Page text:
Economic data confirm that the Eurozone has exited recession.
There are signs that corporate transactional activity is increasing as businesses become more financially secure.
While Europe remains beset by challenges, the economic background is improving, valuations are looking more attractive and investors who have not been paying attention to European stocks may want to take a closer look.
According to Eurostat, the 17 eurozone member states showed seasonally-adjusted growth of 0.3% quarter on quarter in Q2 2013, confirming that the bloc has exited recession. Significantly, Europe’s largest economy Germany saw growth of 0.7%, but France also performed well, registering a surprisingly strong figure of 0.5%. In Portugal, the economy grew for the first time in two and a half years – by as much as 1.1%. Meanwhile, Spain and Portugal reported a drop in unemployment for the first time in two years.
Business confidence is also recovering. In Germany, the IFO business climate index climbed to 107.7 in September, the highest reading so far this year. Purchasing managers’ indices (PMIs) have also shown a recovery; for example, France’s composite flash PMI moved above the crucial 50 level in September, a 19-month high. The German composite PMI hit an eight-month high.
This should point to an uptick in earnings which have suffered a long period of negative revisions. Moreover, the pace of change is particularly interesting versus the U.S. market. European earnings are down by around 4% year on year (compared to the 2% decline seen in the U.S.) but it is clear from the chart below that we have reached a turning point.
Exhibit 1: Europe vs. U.S. earnings growth, 12 month trailing EPS growth, % year on year
Source: Absolute Strategy Research Limited/Thomson Reuters Datastream Section
There has also been some better news on the consumer side. Consumer spending in the eurozone stabilized in the first quarter of 2013 and there are signs that this has continued more recently:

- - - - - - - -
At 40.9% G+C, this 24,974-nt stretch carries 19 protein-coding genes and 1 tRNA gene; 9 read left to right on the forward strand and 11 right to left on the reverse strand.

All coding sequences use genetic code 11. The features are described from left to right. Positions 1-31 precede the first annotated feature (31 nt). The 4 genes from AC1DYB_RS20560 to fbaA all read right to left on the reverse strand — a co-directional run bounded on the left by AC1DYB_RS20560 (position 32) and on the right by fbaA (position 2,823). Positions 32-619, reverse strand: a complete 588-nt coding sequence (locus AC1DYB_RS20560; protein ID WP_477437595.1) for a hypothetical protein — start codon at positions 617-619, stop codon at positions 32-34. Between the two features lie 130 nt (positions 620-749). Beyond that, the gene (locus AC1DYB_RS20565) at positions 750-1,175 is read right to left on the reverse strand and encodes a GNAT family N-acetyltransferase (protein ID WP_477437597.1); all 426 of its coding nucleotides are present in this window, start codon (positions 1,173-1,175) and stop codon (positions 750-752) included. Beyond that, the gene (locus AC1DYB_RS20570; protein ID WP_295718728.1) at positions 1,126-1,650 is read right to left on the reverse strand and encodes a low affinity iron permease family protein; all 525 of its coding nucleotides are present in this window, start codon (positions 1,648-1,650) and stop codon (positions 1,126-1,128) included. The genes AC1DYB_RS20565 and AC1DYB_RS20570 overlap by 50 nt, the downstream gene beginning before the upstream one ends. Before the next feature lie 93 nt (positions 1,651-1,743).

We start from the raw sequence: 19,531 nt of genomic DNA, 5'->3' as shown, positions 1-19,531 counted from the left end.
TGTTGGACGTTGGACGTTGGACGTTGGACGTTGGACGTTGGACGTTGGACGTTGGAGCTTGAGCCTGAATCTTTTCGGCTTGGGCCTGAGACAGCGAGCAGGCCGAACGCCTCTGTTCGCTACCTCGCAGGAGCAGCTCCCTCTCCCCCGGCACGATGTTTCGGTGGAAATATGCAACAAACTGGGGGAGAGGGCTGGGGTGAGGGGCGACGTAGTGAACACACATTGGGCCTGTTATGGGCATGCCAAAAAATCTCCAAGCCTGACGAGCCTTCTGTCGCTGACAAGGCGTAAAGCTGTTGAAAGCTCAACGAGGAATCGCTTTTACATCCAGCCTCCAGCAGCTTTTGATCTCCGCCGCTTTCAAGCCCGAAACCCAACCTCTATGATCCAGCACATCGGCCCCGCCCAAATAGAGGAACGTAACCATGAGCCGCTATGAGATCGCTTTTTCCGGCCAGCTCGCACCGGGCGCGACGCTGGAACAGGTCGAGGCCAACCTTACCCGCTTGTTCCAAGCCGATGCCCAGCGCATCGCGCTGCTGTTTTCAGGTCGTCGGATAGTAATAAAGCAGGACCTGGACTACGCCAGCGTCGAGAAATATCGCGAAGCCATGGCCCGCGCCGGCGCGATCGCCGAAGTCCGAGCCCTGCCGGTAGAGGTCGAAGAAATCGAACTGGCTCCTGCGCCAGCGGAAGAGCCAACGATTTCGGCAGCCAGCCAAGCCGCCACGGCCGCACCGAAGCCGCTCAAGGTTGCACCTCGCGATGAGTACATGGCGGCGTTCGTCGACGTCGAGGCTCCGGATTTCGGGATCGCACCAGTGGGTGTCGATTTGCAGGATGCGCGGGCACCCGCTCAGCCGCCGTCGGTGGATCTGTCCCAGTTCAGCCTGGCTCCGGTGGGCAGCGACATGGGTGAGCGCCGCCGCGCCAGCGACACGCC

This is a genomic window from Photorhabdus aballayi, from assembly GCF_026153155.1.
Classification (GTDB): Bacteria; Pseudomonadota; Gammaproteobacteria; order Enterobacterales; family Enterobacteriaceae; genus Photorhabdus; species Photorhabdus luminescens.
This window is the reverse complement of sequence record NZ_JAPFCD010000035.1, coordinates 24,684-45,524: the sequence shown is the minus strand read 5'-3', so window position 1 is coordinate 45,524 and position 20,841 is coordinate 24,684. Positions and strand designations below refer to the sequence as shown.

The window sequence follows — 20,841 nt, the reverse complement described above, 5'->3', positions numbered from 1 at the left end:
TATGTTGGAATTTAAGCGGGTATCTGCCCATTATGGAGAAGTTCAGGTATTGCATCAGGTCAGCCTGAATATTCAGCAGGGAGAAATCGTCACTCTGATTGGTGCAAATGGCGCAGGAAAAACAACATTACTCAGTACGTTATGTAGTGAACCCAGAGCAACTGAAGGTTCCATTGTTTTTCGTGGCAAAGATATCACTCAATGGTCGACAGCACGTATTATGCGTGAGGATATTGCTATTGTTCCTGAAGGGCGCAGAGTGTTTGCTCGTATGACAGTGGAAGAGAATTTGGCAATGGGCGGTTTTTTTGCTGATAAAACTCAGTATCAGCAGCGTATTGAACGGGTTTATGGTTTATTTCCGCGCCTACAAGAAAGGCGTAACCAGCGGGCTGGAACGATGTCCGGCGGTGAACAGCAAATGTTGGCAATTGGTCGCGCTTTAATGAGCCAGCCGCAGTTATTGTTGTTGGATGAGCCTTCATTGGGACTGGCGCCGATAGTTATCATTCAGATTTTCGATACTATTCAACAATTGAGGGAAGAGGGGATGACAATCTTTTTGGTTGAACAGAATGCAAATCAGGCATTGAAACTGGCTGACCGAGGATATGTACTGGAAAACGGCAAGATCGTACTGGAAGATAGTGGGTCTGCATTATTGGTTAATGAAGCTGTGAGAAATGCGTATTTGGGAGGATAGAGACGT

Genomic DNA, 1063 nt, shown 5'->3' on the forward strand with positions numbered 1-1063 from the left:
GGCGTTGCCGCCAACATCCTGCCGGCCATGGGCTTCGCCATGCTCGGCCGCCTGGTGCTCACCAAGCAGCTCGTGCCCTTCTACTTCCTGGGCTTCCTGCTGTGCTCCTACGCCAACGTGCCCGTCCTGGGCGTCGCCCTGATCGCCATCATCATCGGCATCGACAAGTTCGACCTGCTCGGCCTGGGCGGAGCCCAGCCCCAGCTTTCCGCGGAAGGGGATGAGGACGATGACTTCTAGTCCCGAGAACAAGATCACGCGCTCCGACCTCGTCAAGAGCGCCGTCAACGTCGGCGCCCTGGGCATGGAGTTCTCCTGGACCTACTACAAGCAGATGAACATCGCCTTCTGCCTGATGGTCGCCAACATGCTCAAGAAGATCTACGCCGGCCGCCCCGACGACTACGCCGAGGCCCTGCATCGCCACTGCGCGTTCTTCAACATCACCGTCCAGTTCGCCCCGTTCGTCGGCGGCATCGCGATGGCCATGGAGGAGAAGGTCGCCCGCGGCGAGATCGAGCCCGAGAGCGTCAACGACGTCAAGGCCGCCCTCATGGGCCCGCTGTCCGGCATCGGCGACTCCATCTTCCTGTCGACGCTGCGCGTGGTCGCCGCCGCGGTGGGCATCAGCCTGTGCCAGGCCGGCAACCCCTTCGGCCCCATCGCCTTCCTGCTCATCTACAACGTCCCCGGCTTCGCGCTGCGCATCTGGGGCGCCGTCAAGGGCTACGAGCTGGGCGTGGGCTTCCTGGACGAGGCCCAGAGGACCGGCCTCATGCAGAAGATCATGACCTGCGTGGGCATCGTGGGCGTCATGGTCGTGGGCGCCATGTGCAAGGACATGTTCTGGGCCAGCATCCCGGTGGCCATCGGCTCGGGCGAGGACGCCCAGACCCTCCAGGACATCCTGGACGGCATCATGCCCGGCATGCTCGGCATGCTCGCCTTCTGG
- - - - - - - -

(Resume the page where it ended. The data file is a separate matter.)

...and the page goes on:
- In September 2013, the flash consumer confidence indicator improved in both the euro area (to -14.9 after -15.6 in August 2013) and in the EU (to -11.7 after -12.8 in August 2013). The EU indicator exceeded its long-term average of -12.3 for the first time since June 2011 (source: European Commission).
- Crucially, labor markets have shown signs of stability and improvement, even in peripheral countries such as Portugal. In August, the 3-month moving average for euro-area unemployment reached a 28-month low.
How are corporates faring?
Businesses have been notably reluctant to spend through the uncertain times of the European crisis and capital expenditure (as a share of GDP) is at its lowest level for more than 20 years. On top of this, merger & acquisition (M&A) activity (see Exhibit 2) is at a low level. However, there are now signs that transactional activity is increasing as businesses become more financially secure. The benefits of industry consolidation and cheap funding (for good risks) means that many deals undertaken now will have lasting benefits for shareholders in terms of operating efficiency, pricing power, and sales and profits growth. With borrowing costs attractive, any increase in animal spirits should drive up capex and M&A activity, further supporting economic activity.
Exhibit 2: Western European M&A activity
Valuations remain attractive
Whilst we are some way off the rock bottom valuations of 2009, European equities have lagged the U.S. and UK and also look cheap compared to history.
Only a few months ago the eurozone was in meltdown. Bond spreads were widening, the political environment appeared fragile and earnings estimates were falling. Certainly, if you wanted to create an economic zone representing 17% of global GDP, you would not start from here. Nevertheless, we believe there are signs that the outlook is finally brightening. While Europe remains beset by challenges, the economic background is improving, valuations are looking more attractive and investors who have not been paying attention to European stocks may want to take a closer look.